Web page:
The Passion for Student Government: An Interview with Yoon Ju Suk
April 24, 2021 by Jeong-in Ha
Behind the scenes of the bustling student life at Yonsei University is a team of passionate fellow students who dedicate their time to organizing various activities. One of these students is Yoon Ju Suk, the current chair of the Emergency Operation Committee (EOC) for the Political Science and International Relations (PSIR) major at the Underwood International College. For the past year and a half, Yoon has operated as the chair of the PSIR EOC and is concluding his term this August due to his obligation to the Korean military service. UIC Scribe had an opportunity to sit down with Yoon in order to discuss his time serving in Yonsei’s student government as well as the lessons he has learned along the way.
To begin, Yoon briefly explained the role of the Emergency Operations Committee.
Yoon: The EOC seeks to provide the minimum administrative services for the PSIR community. We automatically transition into the EOC state if the official PSIR cabinet is vacant. The primary role of the EOC is to maintain the status quo or simply put, continue what the previous council was doing. These basic activities include creating the Kakao group chat for PSIR and relaying important messages between the UIC office, major professors, and the PSIR student body.
The COVID-19 pandemic has greatly impacted student life, and Yoon delved into how exactly the roles and responsibilities of student government were altered as a result of the pandemic.
Yoon: COVID really affects everyone and every part of our daily lives, and naturally, student government has transformed to adapt to the current situations. When the pandemic first hit, it was very troubling for everyone in student governments, and we started panicking because there was no written rulebook on dealing with such foreign conditions. Everything we had prepared had to go digital, including the major information sessions, the meetings with chairs, and the welcome activities for freshmen. We are still figuring out a way to better serve the freshmen class and make them feel like part of a bigger community. Providing freshmen with a sense of belonging when they have just entered such a new environment has always been difficult, and the pandemic rendered it even more challenging.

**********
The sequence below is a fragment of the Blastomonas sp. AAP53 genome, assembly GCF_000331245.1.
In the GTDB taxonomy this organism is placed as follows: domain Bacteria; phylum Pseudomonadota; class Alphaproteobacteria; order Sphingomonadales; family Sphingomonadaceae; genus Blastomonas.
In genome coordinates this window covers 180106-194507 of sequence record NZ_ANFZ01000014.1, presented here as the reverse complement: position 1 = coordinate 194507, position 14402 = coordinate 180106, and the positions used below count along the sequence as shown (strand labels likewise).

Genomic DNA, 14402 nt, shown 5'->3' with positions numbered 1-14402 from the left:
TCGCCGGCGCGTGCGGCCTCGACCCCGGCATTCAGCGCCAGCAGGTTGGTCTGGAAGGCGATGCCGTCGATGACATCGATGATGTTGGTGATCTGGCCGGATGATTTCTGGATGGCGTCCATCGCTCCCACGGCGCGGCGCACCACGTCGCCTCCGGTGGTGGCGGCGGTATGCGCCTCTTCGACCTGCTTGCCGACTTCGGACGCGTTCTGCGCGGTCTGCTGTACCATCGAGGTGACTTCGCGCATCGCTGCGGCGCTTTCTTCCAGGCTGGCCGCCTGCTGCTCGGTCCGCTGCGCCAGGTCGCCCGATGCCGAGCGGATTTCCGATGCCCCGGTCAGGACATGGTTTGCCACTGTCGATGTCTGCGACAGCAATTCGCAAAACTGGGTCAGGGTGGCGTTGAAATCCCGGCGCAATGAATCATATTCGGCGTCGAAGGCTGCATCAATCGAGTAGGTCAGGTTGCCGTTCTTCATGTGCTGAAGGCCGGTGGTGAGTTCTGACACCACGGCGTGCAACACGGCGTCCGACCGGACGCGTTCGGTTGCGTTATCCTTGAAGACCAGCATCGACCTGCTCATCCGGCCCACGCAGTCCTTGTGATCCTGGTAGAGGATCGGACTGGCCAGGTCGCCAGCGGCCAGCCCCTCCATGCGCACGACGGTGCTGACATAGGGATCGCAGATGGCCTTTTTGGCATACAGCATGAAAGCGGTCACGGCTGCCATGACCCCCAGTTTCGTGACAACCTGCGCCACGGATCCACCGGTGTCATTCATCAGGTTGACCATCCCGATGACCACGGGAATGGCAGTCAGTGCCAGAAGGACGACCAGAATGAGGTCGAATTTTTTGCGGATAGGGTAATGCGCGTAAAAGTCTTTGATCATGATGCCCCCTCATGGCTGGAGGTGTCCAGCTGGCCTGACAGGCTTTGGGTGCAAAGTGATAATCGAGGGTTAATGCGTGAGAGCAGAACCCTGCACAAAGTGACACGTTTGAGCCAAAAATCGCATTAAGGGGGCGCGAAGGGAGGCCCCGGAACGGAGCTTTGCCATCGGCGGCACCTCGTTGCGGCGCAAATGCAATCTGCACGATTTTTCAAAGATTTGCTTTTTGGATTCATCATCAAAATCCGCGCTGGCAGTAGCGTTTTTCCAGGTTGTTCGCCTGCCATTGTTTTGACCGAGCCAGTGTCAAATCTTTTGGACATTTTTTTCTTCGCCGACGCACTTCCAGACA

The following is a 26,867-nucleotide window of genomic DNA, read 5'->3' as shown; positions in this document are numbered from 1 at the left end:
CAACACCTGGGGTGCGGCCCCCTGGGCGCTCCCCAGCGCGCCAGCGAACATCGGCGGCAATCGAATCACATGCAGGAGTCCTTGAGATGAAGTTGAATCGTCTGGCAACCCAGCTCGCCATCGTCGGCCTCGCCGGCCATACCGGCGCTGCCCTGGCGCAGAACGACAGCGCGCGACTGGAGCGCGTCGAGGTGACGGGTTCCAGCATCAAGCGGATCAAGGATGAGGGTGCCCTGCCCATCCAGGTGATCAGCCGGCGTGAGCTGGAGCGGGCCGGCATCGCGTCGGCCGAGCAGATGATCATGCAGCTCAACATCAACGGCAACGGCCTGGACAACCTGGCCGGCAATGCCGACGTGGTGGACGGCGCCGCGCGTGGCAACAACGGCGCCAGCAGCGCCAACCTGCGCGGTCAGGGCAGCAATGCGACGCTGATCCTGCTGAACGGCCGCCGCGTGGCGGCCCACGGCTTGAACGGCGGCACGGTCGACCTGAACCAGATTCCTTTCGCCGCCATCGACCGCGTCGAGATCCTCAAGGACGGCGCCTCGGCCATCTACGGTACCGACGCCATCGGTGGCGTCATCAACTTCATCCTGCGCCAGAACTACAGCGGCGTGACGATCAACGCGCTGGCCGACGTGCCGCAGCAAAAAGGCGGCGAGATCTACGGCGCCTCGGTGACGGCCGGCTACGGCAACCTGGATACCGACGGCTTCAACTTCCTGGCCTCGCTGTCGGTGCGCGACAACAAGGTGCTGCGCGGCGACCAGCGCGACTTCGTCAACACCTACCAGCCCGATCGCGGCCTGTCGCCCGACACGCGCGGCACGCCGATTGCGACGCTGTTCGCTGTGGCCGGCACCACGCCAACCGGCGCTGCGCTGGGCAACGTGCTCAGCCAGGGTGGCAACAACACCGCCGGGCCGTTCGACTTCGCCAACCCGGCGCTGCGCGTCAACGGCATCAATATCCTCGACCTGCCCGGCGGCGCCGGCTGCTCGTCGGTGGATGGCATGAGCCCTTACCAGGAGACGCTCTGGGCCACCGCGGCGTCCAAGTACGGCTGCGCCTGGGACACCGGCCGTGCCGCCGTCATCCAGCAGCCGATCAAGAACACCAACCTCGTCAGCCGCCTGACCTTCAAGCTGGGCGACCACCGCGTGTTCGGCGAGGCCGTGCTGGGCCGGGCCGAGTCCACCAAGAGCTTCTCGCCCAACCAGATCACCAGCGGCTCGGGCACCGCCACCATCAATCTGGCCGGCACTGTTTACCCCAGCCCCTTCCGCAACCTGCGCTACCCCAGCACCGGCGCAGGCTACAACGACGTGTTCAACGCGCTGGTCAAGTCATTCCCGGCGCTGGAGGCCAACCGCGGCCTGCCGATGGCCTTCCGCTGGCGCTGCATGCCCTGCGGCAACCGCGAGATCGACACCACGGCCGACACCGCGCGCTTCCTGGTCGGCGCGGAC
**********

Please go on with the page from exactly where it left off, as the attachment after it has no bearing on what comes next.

This sense of community is what Yoon aims to solidify with the new EOC recruits.
Yoon: Because I am going to the army soon, there will be a vacancy from August to December, and the EOC plays an especially critical role in September in welcoming new PSIR members. No one ran in the March re-election for the student council, so it was imperative for this vacancy to be filled. I think the greatest strength of the new recruits is the enthusiasm they have for serving their community. Compared to other majors, PSIR seems to lack this sense of community and that is reflected in how every year the number of students in PSIR has been diminishing. The new recruits have this passion for solidifying this sense of community and PSIR identity, and I am confident that they will work hard to see the community flourish. Furthermore, the recruits are all from a diverse array of places, and this diversity in their backgrounds translates for a perspective that prioritizes inclusivity. They deeply understand the importance of creating an environment of acceptance for such a diverse student body.
Concerning the future plans for the EOC, Yoon elaborated on the new endeavors for the PSIR community.
Yoon: We are preparing a number of programs and events that I think will help the class of 20 and 21 feel a greater sense of belonging to a larger community. The PSIR varsity jackets are being organized for the first time since 2018, and this is important to provide the same sense of inclusion. We are also accepting new designs from the student body and the person with the most popular design will win a free jacket. Also, we are organizing a program that matches upperclassmen with underclassmen. Hopefully, by grouping these new PSIR students with their upperclassmen, new relationships could be fostered, and seniors could give advice and befriend their underclassmen.
When asked about any last advice he could give to those interested in student government, Yoon stressed the necessity of fighting apathy and encouraging student participation.
Yoon: The biggest advice I can give is for people to stop viewing student government as this complicated and scary thing but instead participate in any way that they can. You do not have to run for office in order to be part of student government: show up to events, ask questions, and demand the changes you would like to see. Student government can only work if there are students, and it can only succeed if these students participate.